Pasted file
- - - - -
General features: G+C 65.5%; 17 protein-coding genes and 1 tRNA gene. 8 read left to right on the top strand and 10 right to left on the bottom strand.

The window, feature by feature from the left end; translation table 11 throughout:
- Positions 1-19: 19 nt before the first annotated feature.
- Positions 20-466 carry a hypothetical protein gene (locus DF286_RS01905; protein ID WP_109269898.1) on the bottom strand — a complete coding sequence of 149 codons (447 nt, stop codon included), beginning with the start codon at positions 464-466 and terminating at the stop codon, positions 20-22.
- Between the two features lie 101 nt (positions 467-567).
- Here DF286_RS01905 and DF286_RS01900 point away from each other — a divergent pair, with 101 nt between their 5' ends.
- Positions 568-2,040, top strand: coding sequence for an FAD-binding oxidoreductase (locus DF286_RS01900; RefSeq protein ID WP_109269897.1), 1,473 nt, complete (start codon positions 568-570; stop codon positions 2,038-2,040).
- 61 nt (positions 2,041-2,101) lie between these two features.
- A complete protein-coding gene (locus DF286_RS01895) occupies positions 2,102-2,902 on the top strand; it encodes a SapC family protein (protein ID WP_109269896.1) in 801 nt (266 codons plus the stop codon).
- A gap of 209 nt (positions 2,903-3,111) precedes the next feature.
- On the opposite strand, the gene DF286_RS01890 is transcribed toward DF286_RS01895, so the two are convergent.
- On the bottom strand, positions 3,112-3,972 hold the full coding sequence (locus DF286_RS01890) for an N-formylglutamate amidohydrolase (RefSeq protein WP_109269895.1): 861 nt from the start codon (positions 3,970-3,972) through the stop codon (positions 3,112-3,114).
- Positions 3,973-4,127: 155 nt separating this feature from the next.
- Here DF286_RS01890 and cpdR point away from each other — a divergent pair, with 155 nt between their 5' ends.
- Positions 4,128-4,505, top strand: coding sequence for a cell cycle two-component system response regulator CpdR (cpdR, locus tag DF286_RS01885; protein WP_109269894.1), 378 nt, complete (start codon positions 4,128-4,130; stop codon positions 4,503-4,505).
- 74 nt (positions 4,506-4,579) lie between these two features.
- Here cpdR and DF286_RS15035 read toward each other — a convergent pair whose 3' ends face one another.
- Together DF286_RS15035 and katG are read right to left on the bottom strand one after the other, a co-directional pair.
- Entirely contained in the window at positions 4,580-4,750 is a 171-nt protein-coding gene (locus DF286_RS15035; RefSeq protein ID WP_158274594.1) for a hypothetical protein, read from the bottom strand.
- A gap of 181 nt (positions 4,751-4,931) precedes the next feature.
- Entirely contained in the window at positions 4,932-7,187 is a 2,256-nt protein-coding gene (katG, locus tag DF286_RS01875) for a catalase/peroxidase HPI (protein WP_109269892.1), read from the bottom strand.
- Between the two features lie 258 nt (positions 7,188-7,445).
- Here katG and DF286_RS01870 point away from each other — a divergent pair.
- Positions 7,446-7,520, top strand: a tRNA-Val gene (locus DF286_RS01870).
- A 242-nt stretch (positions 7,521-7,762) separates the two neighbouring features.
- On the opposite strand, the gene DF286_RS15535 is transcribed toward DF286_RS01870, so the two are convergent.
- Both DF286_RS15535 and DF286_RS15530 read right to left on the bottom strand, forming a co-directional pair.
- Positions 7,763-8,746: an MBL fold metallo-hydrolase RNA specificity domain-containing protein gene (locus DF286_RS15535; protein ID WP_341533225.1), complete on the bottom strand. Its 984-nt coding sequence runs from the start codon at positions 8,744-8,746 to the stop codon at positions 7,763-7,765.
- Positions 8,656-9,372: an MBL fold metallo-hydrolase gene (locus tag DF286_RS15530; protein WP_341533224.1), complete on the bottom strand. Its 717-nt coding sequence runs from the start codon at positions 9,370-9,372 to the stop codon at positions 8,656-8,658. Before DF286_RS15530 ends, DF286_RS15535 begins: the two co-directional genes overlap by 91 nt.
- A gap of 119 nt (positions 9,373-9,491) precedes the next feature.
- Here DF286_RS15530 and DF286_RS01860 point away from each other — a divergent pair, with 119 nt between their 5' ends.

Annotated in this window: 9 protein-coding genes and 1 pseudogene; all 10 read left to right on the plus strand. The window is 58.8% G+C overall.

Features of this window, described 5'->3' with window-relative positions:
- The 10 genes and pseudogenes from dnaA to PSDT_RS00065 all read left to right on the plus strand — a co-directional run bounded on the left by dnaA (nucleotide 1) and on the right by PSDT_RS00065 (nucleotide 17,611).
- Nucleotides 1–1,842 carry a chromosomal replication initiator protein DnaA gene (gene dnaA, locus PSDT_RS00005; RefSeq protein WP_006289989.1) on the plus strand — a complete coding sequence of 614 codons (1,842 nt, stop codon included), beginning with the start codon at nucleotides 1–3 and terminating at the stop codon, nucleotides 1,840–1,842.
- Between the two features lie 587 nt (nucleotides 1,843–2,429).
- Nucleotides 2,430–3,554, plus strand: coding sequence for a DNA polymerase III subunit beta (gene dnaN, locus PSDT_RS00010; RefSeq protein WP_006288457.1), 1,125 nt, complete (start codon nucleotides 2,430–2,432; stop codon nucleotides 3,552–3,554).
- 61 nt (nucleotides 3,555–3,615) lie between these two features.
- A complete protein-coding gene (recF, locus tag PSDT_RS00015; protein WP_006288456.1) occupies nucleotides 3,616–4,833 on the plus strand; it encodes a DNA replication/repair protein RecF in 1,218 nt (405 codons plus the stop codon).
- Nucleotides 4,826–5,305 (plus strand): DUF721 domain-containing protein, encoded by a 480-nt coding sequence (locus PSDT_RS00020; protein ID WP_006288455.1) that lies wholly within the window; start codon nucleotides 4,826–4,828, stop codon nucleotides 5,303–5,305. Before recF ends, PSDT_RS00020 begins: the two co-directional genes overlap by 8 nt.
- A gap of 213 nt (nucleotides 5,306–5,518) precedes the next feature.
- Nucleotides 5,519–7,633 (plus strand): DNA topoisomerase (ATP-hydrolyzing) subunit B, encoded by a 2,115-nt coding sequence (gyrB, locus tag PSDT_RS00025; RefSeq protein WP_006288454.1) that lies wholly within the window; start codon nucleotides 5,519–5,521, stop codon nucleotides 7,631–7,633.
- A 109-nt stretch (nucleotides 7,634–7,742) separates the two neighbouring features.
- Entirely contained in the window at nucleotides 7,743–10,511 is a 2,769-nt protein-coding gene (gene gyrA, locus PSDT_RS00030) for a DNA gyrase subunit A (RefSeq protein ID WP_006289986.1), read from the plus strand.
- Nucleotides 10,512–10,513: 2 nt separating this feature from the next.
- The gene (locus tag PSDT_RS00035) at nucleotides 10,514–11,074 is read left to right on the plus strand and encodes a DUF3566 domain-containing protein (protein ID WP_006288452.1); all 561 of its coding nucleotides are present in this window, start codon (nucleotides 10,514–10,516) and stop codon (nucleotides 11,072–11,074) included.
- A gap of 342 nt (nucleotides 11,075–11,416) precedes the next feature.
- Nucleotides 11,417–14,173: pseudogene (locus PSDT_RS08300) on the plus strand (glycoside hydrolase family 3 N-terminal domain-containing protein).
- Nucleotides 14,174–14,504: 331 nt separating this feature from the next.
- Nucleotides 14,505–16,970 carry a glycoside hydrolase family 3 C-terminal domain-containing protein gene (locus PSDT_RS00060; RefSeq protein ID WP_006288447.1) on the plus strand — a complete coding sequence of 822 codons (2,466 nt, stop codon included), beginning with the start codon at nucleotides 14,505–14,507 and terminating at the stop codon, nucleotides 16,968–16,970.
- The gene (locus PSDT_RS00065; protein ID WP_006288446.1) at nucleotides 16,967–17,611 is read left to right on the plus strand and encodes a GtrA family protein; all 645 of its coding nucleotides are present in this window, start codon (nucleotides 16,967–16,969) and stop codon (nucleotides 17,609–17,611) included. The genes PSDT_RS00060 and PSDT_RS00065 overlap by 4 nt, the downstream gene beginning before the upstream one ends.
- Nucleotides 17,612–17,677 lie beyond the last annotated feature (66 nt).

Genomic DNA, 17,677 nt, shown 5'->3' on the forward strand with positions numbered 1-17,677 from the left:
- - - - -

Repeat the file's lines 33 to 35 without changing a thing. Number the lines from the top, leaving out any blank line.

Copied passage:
Features of this window, described 5'->3' with window-relative positions:
- The 10 genes and pseudogenes from dnaA to PSDT_RS00065 all read left to right on the plus strand — a co-directional run bounded on the left by dnaA (nucleotide 1) and on the right by PSDT_RS00065 (nucleotide 17,611).
- Nucleotides 1–1,842 carry a chromosomal replication initiator protein DnaA gene (gene dnaA, locus PSDT_RS00005; RefSeq protein WP_006289989.1) on the plus strand — a complete coding sequence of 614 codons (1,842 nt, stop codon included), beginning with the start codon at nucleotides 1–3 and terminating at the stop codon, nucleotides 1,840–1,842.